The vampiress had been waiting for us as if she knew Shay attended Fantasia Academy. Or maybe she just wanted me to see her, for me to know that she knew about Shay and where to find her. Either way, the vampiress knew Shay went to that school. Although she might not be able to get in, she could still grab Shay the moment she stepped out.

Fear slid into the corners of my mind at how she’d been staring at me, like I wasn’t a threat, like I was an easy obstacle to remove so she could get her bloodsucking hands on my little sister.

She knew I was a Starlight witch. Good for her. And I knew she was a bloodsucking leech. Whoop-dee freaking-doo.

I was going to need help retrieving my little sister from school today. A giant’s help. With Valen accompanying me, I’d feel much better. Safer since my starlights wouldn’t be of much help. Still, it meant that from now on, Shay couldn’t go anywhere without me or Valen, preferably both. If Freida knew Shay went to that school, I was certain she knew where we lived.

The thought of grabbing my little sister and running away north hit me again. It looked like now was the time for us to run.

But if we did, I might not be able to find the cure for the Mark of Death curse for Shay. My gut told me I would find the cure for the curse here in the city, not out in the wilderness. What if I took Shay up north, only to discover that she got weaker, and Valen’s healing magic stopped helping her? What if taking her away from the vampiress inadvertently made her worse? I didn’t know if I could risk my sister’s life on such a chance.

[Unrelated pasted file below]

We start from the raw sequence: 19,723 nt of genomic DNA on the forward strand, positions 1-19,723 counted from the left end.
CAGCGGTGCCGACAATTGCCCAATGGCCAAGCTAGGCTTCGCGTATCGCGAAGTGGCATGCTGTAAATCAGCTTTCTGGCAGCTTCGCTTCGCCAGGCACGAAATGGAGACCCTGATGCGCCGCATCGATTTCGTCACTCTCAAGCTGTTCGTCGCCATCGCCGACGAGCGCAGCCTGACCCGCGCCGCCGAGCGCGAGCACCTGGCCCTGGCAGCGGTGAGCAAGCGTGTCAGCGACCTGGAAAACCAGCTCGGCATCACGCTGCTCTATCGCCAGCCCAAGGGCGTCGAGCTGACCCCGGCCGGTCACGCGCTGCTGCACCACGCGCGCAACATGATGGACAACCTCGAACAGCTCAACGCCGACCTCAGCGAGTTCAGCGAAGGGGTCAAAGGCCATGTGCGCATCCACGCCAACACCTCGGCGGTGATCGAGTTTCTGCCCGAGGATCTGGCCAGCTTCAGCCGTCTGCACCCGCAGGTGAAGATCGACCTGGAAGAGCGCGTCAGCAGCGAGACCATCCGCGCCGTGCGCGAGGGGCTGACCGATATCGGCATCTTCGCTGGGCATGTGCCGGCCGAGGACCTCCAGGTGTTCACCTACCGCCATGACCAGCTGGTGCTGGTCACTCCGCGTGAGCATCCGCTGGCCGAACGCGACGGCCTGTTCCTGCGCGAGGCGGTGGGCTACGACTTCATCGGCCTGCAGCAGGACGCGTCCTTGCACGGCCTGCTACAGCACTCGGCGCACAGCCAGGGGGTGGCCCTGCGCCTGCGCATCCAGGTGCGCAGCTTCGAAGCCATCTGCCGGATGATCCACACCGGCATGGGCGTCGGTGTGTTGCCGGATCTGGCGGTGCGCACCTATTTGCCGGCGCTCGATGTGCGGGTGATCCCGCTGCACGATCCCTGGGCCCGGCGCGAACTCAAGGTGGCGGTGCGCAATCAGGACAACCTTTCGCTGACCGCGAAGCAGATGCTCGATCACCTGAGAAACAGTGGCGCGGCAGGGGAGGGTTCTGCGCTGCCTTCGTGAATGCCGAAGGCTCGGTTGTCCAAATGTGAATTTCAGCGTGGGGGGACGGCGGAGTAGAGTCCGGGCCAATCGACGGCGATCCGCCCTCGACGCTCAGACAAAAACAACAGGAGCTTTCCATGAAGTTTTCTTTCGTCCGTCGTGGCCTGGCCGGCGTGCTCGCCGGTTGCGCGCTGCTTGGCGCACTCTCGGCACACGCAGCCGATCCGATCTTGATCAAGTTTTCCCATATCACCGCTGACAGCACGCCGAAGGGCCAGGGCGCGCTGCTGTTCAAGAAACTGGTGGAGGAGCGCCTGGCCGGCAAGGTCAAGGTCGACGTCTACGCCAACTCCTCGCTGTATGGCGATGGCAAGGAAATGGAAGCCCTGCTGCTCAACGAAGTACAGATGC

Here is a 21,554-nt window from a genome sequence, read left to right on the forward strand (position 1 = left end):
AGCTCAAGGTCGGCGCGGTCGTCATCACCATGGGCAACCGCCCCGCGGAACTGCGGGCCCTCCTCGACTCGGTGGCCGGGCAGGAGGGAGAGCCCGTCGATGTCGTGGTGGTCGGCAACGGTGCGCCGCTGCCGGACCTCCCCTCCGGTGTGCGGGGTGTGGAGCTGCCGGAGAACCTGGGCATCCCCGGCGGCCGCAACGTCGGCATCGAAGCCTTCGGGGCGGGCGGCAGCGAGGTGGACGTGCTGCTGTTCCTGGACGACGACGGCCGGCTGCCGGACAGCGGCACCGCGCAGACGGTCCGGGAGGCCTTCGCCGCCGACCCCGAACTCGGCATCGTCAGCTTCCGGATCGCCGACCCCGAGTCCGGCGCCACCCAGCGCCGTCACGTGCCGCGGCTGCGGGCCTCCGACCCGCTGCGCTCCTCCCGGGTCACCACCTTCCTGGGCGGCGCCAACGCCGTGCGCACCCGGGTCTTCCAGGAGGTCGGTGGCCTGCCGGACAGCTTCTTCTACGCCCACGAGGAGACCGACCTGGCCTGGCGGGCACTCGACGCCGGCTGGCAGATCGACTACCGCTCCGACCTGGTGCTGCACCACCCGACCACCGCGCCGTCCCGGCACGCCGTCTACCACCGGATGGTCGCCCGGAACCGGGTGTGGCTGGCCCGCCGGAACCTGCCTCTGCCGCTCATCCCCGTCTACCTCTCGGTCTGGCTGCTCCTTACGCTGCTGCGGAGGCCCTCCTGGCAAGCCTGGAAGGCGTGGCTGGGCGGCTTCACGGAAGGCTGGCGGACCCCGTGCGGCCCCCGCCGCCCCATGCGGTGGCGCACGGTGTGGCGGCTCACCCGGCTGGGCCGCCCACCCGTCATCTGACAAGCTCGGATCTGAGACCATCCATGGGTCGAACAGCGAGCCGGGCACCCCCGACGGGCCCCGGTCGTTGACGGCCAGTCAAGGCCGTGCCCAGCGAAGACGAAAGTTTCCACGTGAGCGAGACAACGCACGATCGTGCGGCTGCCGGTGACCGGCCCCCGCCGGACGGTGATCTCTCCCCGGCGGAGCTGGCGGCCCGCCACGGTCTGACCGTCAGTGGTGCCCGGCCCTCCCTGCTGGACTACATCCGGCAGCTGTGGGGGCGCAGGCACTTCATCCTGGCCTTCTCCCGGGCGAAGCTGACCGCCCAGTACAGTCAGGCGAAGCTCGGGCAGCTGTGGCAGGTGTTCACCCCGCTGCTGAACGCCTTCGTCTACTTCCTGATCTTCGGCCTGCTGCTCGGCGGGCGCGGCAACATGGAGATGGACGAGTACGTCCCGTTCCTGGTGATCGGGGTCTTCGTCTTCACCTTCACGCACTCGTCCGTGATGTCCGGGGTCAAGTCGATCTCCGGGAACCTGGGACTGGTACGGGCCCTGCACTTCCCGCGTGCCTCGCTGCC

I needed to talk to Valen. But first, I needed to speak with this coven of sorceresses.

The woman crossed her larger-than-life arms over her chest. Her eyes wrinkled in displeasure. “What do you want?” Her voice was rough, deep, and manly. I wasn’t sure if she was doing that on purpose to make herself even more frightening, but it worked. She stood there before the doors to the building like a doorman, or rather, doorwoman, looking like she was ready to pound the heads of intruders or the unwelcomed. Me.

Please don’t pound my head. “Right. I’m here to see the coven. Ladies of the Light. They’re expecting me.”

Elsa had pulled some strings and managed to get me a meeting with them. Through, with who, I didn’t know. And I didn’t have the name of any of the sorceresses, just the name of the coven and the address. I blinked and looked past the doorwoman to the stone chapel behind her.

The chapel was small, but its steeple towered over the trees in the center of the block, glinting in the sunlight with a white stone façade. Four columns supported an imposing portico, which served as the main entrance and was shielded by a line of seven-foot cedar trees that kept it out of sight from humans.